- use their best endeavours to pay at least 80 per cent of each named employee’s ordinary wages or salary; and
- pay at least the full amount of the subsidy to the employee; but
- where the ordinary wages or salary of an employee named in their application was lawfully below the amount of the subsidy before the impact of COVID-19, pay the employee that amount.
Under the Wage Subsidy Extension, an employee’s normal or ordinary wages or salary are the wages or salary specified in the relevant employment agreement on the date the employer applied for Wage Subsidy Extension.
The subsidy rates under the Wage Subsidy and Wage Subsidy Extension are:
- $585.80 (gross) per week for full-time employees, where full-time is 20 hours or more per week
- $350.00 (gross) per week for part-time employees, where part-time is less than 20 hours per week.
Employers must pass the full value of the relevant subsidy received onto the employee, except where a person’s wages or salary are normally less than the relevant subsidy rate. In which case, employers must pay them at least their normal wages. Employers can use any excess subsidy to help pay the wages of other affected employees. Any remaining subsidy should be paid back to Work and Income.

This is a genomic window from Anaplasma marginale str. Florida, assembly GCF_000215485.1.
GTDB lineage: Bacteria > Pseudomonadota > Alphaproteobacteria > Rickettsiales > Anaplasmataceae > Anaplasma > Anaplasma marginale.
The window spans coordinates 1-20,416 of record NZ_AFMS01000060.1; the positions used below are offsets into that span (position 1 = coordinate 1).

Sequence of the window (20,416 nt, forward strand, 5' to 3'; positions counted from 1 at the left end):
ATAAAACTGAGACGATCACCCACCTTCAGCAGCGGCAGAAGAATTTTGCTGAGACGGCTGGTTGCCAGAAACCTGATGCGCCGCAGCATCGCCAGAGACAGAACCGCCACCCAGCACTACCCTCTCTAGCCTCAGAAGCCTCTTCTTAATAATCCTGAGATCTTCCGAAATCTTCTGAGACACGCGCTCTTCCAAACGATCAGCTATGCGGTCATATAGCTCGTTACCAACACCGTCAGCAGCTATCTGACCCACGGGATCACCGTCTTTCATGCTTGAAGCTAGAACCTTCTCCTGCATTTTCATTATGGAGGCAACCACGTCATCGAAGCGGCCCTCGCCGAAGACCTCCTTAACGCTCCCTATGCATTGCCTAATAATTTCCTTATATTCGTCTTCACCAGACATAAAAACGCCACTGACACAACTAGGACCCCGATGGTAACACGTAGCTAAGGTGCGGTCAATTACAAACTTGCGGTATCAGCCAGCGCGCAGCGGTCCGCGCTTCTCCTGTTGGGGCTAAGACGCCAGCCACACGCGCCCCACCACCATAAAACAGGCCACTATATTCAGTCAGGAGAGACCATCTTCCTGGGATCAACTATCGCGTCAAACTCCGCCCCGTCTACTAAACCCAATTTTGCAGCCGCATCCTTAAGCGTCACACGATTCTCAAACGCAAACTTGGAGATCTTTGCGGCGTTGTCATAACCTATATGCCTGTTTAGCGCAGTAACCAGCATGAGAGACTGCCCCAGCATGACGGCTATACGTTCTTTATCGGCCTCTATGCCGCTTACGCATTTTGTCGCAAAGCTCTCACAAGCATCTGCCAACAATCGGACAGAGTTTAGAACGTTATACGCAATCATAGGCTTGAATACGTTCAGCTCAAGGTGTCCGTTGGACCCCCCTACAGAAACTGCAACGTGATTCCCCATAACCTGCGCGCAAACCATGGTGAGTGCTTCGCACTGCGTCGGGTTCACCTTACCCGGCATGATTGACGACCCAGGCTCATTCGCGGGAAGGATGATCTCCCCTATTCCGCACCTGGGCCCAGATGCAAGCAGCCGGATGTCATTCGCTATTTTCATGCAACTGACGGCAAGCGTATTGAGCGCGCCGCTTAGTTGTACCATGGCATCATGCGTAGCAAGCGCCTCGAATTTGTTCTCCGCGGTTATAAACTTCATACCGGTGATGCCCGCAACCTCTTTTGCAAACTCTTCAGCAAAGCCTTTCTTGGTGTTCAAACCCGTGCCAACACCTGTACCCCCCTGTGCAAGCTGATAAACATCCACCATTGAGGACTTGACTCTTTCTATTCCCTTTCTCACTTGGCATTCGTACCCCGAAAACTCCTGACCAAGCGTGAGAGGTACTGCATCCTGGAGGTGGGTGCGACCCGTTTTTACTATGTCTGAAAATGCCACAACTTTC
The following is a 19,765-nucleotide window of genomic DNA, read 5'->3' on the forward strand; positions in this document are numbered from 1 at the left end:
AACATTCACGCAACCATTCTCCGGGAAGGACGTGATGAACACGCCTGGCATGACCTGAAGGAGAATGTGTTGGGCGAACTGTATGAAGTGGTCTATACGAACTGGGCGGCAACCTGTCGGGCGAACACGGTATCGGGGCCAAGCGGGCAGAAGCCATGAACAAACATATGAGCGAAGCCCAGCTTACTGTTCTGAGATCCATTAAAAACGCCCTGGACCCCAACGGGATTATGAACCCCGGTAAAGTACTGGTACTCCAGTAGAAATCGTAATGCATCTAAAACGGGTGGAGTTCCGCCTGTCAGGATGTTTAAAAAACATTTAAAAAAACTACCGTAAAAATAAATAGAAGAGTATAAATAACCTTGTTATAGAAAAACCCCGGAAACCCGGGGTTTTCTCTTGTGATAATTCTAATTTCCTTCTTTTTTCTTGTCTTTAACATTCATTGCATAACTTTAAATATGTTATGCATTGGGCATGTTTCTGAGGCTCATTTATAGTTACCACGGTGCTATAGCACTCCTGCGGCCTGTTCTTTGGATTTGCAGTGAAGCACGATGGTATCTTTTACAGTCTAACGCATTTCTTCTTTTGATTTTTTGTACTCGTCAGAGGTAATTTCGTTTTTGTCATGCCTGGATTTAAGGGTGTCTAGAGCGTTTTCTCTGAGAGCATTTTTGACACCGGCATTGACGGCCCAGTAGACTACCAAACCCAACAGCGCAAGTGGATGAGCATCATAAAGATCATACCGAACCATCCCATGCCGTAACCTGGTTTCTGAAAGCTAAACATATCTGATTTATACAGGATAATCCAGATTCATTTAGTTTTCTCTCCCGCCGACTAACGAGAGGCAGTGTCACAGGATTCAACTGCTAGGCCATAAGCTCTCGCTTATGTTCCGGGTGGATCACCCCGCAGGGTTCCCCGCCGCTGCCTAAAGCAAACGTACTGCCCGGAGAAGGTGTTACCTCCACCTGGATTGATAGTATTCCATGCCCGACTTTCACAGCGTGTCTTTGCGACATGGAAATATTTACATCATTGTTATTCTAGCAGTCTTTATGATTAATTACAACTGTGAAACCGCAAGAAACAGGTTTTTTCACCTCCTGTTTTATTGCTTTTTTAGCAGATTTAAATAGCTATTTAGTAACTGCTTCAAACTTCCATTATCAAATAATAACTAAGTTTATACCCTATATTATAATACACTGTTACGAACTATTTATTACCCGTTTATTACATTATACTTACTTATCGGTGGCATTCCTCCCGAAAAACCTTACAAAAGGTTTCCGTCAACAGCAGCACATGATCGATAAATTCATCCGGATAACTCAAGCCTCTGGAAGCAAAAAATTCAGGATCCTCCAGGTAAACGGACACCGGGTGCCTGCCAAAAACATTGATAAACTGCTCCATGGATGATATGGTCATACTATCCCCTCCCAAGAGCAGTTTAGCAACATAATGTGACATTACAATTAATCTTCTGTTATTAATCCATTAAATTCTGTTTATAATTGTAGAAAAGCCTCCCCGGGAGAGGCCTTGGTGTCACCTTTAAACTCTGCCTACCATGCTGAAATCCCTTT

Employers can apply for the Wage Subsidy Extension for casual employees if they are employed at the time of the application and who would have been expected to work during the time the employer receives the Wage Subsidy Extension. To determine casual employees’ subsidy rate, employers should use the average hours worked each week over the last year, or over the period of time they have worked for the employer (if it has been less than 12 months).
Wage subsidies and employment law
Employment law has not changed. The Wage Subsidy and Wage Subsidy Extension operate alongside existing employment law. Employment obligations have not been removed or changed by employers accessing the wage subsidies.
Employers and employees must discuss in good faith the implications of COVID-19 on their working arrangements.
Employers and employees may be considering changes that involve impacts on the continuity of employee’s work, such as changes to job descriptions, reducing hours of work or, where no alternative arrangements can be found, redundancy may be considered. These changes must be discussed in good faith and use agreed consultation processes.
Wage subsidies and pay
Employers must ensure that they are meeting their pay obligations under both employment law and the requirements they agreed to when applying for the Wage Subsidy or Wage Subsidy Extension.